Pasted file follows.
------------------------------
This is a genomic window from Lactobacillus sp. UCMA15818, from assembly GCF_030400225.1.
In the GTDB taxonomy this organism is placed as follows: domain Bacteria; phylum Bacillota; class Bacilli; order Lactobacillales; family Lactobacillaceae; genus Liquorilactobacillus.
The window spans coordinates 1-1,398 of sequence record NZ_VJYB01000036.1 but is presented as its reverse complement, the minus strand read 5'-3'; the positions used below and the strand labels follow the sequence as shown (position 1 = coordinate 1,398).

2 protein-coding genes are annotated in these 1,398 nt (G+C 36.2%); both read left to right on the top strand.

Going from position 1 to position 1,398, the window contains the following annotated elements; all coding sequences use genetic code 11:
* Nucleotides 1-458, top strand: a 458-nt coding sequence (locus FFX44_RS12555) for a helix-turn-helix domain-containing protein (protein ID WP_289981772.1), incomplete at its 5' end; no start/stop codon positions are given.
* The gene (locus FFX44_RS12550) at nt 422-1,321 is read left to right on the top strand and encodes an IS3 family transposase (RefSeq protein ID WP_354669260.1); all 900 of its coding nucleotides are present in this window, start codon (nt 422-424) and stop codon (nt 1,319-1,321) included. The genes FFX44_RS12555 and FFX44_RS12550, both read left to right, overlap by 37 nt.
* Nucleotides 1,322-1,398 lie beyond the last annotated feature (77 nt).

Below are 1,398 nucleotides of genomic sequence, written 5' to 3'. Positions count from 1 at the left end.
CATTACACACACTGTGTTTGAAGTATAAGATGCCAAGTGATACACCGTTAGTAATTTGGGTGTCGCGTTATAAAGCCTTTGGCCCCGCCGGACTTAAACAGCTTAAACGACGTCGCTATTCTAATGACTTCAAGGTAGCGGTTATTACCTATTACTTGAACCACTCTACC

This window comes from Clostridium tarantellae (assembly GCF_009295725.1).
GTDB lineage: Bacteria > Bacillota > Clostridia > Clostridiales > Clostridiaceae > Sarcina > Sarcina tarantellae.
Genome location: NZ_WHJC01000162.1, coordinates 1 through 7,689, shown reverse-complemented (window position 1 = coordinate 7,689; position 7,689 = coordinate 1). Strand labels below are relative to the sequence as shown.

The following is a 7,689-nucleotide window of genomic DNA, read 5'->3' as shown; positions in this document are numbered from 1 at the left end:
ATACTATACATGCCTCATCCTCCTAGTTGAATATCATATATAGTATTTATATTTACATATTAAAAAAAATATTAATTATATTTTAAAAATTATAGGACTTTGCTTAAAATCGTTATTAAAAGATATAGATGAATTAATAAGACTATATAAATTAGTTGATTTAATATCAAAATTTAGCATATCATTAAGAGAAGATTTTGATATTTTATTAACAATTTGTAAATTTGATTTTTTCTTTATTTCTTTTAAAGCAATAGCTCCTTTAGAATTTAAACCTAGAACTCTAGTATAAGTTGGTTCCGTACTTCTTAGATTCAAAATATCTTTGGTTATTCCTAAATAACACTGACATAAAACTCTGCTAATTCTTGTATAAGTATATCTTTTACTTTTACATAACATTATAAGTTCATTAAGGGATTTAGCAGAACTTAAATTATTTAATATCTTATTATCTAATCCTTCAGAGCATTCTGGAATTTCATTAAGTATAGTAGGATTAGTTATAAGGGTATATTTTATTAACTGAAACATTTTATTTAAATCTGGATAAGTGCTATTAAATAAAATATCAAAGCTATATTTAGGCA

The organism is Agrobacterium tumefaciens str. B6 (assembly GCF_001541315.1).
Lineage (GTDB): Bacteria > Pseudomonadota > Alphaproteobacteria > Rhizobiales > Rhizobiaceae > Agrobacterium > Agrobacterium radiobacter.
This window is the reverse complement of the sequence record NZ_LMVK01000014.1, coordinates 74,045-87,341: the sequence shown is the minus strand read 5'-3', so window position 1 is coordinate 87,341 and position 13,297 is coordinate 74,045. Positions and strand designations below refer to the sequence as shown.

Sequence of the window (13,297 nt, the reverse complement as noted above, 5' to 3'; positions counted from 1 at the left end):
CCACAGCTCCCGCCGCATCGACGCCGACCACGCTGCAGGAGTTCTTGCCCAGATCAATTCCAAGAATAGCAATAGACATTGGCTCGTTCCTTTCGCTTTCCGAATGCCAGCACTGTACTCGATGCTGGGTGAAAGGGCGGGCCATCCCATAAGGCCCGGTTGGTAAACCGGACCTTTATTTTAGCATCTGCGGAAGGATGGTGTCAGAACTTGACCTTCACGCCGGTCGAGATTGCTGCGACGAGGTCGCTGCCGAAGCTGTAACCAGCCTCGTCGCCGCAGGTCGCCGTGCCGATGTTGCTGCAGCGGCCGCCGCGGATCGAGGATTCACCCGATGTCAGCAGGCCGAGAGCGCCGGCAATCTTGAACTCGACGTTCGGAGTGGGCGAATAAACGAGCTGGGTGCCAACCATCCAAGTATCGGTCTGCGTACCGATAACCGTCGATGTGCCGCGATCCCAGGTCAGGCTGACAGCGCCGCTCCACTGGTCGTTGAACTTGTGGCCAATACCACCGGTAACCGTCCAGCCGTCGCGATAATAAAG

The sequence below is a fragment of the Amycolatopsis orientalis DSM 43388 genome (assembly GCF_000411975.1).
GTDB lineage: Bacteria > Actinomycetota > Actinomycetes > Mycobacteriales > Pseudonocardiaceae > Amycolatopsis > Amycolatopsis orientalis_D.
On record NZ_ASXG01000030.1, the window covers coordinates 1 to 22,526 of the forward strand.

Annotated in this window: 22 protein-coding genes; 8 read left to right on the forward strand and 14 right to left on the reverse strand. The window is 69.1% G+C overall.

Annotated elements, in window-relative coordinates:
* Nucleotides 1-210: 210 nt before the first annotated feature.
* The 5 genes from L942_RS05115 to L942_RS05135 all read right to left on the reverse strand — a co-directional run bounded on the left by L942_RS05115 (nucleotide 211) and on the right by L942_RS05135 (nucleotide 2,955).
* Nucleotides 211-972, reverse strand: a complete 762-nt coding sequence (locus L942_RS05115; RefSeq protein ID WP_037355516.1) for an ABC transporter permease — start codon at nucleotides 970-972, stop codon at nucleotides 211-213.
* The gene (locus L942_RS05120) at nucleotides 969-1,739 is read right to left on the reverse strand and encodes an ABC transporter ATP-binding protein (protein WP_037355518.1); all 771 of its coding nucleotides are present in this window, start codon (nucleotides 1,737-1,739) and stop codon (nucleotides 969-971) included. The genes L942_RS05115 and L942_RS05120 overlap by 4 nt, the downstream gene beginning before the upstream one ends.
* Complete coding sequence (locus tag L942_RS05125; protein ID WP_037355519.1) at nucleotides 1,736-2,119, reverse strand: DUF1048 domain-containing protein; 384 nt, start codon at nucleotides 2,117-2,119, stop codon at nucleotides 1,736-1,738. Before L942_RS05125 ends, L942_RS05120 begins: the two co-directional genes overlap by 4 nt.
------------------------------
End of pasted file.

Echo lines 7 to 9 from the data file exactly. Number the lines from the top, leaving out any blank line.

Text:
* The gene (locus FFX44_RS12550) at nt 422-1,321 is read left to right on the top strand and encodes an IS3 family transposase (RefSeq protein ID WP_354669260.1); all 900 of its coding nucleotides are present in this window, start codon (nt 422-424) and stop codon (nt 1,319-1,321) included. The genes FFX44_RS12555 and FFX44_RS12550, both read left to right, overlap by 37 nt.
* Nucleotides 1,322-1,398 lie beyond the last annotated feature (77 nt).

Below are 1,398 nucleotides of genomic sequence, written 5' to 3'. Positions count from 1 at the left end.